The figures show 9,400 early deaths in Belgium last year as a result of pollution. Particulate matter and nitrogen oxide are the main causes. Antwerp, Brussels and Ghent are blackspots due to high population concentrations, the high volume of traffic, proximity of Germany’s Ruhr and our own industries.
Hasselt and Leuven universities have built up quite a lot of expertise in this field over the years. Researchers at Hasselt University have looked at the impact of pollution on 2,000 critical care patients at Antwerp University Hospital. Patients exposed to pollution needed ventilation for longer. The nature of their illness was not even a factor.
The research will now be repeated on 500 corona patients from critical care wards at various hospitals. Researchers want to find out whether exposure to pollution in the days before hospitalisation impacted on the length of time patients spent on a ventilator in critical care and whether their survival chances were affecetd. Future patients will also have to be followed to allow researchers to draw sound conclusions, so the research could take several years.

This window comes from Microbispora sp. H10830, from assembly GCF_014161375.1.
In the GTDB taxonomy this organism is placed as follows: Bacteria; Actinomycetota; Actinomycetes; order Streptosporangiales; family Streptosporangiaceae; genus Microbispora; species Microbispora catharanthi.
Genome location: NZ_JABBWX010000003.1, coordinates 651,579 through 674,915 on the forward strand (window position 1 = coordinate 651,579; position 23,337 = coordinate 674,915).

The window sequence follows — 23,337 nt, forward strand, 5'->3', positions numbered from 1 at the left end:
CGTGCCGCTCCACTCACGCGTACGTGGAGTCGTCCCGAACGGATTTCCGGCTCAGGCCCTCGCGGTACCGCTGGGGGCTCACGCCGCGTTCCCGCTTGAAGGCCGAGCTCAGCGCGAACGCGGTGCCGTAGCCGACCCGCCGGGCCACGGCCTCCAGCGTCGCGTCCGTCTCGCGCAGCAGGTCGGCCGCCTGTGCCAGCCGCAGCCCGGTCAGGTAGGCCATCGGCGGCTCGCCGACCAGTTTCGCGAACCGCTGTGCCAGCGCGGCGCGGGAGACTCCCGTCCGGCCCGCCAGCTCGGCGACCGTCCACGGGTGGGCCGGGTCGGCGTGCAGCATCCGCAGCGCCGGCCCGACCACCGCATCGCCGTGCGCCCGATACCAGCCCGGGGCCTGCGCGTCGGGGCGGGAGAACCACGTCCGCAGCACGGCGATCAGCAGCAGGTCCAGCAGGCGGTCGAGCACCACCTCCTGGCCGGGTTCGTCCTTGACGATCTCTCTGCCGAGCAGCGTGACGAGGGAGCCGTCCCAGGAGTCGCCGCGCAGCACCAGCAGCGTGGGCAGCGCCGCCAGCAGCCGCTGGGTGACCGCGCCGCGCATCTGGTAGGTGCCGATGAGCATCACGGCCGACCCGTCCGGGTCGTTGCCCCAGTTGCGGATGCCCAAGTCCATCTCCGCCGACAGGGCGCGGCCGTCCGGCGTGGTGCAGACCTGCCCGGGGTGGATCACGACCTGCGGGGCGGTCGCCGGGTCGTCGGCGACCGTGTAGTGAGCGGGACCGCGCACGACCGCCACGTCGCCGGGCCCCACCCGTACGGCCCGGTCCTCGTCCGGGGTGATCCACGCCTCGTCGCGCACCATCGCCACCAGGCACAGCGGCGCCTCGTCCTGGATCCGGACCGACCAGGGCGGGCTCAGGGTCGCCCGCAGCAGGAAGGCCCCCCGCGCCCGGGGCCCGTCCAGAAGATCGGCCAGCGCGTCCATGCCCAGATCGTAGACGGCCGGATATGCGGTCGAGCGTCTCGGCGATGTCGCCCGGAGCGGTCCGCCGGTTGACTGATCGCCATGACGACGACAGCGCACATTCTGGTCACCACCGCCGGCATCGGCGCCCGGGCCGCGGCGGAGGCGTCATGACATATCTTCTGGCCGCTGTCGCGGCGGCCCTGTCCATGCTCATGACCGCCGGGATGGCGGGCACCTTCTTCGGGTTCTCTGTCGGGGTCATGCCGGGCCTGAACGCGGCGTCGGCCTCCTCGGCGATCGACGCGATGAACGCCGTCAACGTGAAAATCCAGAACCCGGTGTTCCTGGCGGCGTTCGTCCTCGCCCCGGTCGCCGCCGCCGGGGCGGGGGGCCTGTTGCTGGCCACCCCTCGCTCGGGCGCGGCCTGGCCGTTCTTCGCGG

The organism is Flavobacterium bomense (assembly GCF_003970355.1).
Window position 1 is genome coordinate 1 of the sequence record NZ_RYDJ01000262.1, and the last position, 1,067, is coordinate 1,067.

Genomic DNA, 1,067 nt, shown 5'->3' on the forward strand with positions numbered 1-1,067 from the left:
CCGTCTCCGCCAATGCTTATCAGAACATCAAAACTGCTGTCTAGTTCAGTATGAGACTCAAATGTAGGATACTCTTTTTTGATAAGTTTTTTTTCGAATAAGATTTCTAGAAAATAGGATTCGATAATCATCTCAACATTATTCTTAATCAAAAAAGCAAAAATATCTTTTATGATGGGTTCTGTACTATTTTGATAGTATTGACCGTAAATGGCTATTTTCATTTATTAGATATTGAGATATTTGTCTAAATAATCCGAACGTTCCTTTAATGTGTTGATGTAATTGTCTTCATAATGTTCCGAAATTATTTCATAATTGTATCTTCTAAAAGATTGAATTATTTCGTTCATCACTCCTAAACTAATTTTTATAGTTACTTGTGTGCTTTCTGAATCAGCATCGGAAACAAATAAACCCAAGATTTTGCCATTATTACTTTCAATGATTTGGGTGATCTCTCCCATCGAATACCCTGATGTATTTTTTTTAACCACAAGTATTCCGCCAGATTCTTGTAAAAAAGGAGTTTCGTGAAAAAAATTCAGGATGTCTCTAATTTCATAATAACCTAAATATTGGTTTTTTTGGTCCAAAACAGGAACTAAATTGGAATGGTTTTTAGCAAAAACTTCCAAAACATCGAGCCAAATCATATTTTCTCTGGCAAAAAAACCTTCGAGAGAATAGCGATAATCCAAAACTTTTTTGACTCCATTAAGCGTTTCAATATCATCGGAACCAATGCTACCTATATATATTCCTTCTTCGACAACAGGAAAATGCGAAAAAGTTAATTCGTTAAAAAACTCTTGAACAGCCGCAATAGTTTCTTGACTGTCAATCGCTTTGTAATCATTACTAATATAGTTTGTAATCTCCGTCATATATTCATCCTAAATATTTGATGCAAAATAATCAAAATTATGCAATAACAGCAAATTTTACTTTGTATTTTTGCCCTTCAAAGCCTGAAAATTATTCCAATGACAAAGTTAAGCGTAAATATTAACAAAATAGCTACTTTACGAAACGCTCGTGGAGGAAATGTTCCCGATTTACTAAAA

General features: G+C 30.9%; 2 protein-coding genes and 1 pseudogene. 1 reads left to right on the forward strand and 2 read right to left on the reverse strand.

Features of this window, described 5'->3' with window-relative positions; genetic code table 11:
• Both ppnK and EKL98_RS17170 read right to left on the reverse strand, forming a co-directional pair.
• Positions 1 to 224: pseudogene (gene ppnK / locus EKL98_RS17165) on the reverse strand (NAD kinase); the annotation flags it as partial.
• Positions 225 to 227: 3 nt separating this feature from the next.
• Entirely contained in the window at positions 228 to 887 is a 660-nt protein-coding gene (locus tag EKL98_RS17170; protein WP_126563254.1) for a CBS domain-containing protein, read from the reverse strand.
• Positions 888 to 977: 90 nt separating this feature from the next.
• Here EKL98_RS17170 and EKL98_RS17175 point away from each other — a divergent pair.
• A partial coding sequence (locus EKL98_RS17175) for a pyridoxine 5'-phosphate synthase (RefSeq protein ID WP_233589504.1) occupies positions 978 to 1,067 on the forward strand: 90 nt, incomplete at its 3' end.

Meanwhile researchers at Leuven University have plans to look into the transmission of the disease in the open air and indoors. Italian researchers have claimed that corona virus can latch onto polluted air particles and lead to transmission over longer distances. Flemish scientists are sceptical but wish to research the matter thoroughly. They intend to look for traces of viruses in particulate matter at Flemish environment company and science and health institute measuring points.
The researchers stress that presence of the virus doesn’t mean infection will occur as large quantities of virus are usually needed.
Air pollution may play a role in the severity of the disease, though Flemish researchers are not convinced it can help in the spread.